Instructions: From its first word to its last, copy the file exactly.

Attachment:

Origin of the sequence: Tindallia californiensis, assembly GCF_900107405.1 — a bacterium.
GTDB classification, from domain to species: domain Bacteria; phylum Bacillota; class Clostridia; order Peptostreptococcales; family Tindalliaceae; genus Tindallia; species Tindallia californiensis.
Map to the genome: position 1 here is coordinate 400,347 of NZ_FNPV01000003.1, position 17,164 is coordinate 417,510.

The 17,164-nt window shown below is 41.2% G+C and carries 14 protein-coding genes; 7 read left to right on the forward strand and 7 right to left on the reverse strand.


Origin of the sequence: Tindallia californiensis, assembly GCF_900107405.1 — a bacterium.
GTDB classification, from domain to species: domain Bacteria; phylum Bacillota; class Clostridia; order Peptostreptococcales; family Tindalliaceae; genus Tindallia; species Tindallia californiensis.
Map to the genome: position 1 here is coordinate 400,347 of NZ_FNPV01000003.1, position 17,164 is coordinate 417,510.

The 17,164-nt window shown below is 41.2% G+C and carries 14 protein-coding genes; 7 read left to right on the forward strand and 7 right to left on the reverse strand.